Snowdrops, including Galanthus reginae-olgae 'Rachelae', thrive in dappled sunlight or partial shade. They perform best when planted under deciduous trees or shrubs, which provide filtered sunlight and protection from the intense midday sun. The ideal spot would receive morning light and afternoon shade or light that is filtered through a canopy of leaves.

  • thermometerTemperature

    Snowdrops, such as Galanthus reginae-olgae 'Rachelae', are cold-hardy and can survive winter temperatures down to 10°F. They prefer a cool to cold climate and will thrive when temperatures range from 30°F to 50°F during their growing season in the fall through to early spring. The ideal temperature conditions are within the cooler end of this spectrum, providing a natural chilling period that is essential for bloom development.

  • scissorsPruning

    Pruning is not typically required for snowdrops such as Galanthus reginae-olgae 'Rachelae', except for the removal of spent flowers and yellowing foliage after blooming. Deadheading, or removing the faded flowers, can be done once the blooms have faded to maintain a tidy appearance. Tidy up by removing old foliage in late spring once it has yellowed and died back, which allows for better air circulation and reduces the risk of disease.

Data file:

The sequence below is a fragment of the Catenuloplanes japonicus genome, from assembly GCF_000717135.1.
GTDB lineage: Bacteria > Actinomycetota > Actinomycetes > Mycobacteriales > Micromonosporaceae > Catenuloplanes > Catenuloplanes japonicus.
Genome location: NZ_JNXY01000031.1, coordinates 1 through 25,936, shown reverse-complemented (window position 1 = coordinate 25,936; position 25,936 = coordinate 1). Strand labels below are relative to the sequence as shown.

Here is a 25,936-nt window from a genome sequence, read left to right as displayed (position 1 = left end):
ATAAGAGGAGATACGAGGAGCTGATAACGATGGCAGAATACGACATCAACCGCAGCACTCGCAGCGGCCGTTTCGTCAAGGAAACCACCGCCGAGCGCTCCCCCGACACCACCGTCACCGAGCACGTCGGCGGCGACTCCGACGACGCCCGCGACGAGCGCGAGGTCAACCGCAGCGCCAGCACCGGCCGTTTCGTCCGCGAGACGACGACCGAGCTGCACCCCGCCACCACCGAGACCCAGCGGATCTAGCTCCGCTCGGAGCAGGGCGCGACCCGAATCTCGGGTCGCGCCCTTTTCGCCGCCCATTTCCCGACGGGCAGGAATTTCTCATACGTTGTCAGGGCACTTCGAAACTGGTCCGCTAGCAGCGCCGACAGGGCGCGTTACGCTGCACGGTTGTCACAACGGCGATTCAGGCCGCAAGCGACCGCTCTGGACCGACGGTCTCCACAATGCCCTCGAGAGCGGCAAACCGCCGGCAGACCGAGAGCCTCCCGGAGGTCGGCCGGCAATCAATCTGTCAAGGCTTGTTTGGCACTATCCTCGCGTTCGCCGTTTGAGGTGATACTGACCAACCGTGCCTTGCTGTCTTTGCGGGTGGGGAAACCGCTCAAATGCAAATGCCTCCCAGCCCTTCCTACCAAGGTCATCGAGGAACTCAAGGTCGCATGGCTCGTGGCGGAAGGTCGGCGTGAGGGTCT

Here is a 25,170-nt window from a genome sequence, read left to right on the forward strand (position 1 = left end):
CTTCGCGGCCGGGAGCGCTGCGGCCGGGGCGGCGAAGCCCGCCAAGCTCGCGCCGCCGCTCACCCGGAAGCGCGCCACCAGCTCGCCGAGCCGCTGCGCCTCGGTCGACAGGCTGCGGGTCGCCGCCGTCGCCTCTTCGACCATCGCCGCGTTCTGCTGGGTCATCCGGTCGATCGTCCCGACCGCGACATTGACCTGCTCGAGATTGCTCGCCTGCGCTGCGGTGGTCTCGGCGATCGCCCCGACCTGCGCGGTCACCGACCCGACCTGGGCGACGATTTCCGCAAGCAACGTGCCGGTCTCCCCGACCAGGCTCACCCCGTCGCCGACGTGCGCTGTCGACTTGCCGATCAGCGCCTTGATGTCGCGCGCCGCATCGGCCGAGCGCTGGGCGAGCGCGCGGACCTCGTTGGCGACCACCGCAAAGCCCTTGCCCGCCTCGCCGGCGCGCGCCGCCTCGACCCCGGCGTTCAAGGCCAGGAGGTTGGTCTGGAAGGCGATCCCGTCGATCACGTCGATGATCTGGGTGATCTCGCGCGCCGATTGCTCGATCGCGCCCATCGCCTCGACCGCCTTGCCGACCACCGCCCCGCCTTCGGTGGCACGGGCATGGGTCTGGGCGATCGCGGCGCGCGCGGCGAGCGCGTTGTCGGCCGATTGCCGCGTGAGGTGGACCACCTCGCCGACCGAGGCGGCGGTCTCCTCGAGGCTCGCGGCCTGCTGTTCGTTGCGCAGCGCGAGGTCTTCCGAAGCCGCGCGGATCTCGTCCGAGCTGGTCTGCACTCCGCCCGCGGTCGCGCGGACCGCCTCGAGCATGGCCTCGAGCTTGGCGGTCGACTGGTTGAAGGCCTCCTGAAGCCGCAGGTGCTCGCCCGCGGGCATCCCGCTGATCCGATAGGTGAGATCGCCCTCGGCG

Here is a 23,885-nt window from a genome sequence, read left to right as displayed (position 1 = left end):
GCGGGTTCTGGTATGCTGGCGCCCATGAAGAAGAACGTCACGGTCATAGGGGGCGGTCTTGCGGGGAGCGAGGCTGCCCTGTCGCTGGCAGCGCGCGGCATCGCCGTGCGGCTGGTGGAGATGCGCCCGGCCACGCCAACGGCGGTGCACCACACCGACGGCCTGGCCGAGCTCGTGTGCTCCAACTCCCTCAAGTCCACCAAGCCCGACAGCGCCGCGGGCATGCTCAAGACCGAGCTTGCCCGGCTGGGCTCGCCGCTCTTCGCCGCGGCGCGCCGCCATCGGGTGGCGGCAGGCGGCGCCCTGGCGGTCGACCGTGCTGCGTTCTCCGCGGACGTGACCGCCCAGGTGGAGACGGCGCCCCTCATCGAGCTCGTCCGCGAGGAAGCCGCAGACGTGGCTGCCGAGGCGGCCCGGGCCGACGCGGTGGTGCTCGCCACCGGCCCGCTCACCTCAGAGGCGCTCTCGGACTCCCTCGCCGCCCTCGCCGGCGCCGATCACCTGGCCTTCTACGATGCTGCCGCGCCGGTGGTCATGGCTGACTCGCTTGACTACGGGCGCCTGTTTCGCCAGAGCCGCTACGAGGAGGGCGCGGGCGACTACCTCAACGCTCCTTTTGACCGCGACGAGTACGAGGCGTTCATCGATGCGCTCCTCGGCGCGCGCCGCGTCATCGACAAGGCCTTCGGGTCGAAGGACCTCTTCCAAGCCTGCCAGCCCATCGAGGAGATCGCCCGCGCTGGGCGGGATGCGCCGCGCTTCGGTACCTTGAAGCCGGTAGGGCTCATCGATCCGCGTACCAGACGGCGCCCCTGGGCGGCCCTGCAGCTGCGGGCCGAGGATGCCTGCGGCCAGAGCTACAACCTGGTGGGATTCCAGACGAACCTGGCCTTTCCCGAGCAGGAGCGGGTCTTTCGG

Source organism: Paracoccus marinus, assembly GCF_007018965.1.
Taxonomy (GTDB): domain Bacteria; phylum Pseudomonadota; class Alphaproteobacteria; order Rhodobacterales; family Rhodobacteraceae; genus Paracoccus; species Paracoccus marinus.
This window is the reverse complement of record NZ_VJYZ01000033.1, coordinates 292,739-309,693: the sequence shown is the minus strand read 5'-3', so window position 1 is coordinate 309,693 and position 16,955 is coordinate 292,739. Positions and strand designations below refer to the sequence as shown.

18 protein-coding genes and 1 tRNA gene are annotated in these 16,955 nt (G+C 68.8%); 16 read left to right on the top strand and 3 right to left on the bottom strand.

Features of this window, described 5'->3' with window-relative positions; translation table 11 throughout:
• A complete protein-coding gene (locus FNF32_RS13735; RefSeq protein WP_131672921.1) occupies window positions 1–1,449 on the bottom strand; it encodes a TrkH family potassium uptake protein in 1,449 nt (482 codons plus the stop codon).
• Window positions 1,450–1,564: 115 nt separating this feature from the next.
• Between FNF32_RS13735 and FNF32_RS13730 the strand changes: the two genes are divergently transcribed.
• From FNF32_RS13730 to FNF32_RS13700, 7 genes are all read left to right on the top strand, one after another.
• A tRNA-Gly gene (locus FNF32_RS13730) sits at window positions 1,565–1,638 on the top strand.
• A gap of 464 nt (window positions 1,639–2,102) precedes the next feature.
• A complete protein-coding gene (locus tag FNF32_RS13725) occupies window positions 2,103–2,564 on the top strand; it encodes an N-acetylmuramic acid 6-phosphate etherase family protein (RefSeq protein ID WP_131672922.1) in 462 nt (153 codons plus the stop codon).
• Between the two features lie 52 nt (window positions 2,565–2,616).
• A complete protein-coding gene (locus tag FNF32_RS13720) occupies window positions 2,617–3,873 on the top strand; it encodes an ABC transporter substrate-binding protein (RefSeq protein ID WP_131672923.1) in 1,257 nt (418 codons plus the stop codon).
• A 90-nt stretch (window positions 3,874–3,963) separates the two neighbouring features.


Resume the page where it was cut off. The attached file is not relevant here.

• broomCleaning

    Not needed

  • bambooSoil

    Snowdrop 'Rachelae' requires well-drained soil with plenty of organic matter such as compost or well-rotted manure. A soil pH of 6.5 to 7.5 is ideal, allowing for a slightly acidic to neutral range. Aim for a loose, humus-rich mix that mimics forest floor conditions where they naturally thrive.

  • plantRepotting

    Snowdrop 'Rachelae' does not need frequent repotting and can often be left undisturbed for several years as they do not enjoy being moved. Repot only when the clumps become overcrowded, typically every 3 to 5 years, after their flowering has finished in the spring.

  • water dropsHumidity & Misting

    Snowdrop 'Rachelae' prefers average to high humidity levels but is quite adaptable to different humidity conditions. They thrive outdoors where the humidity naturally fluctuates, but do not have a specific humidity requirement as they are tolerant of varying levels.

  • pinSuitable locations

    • Indoor

      Place in bright, indirect light and cool temps.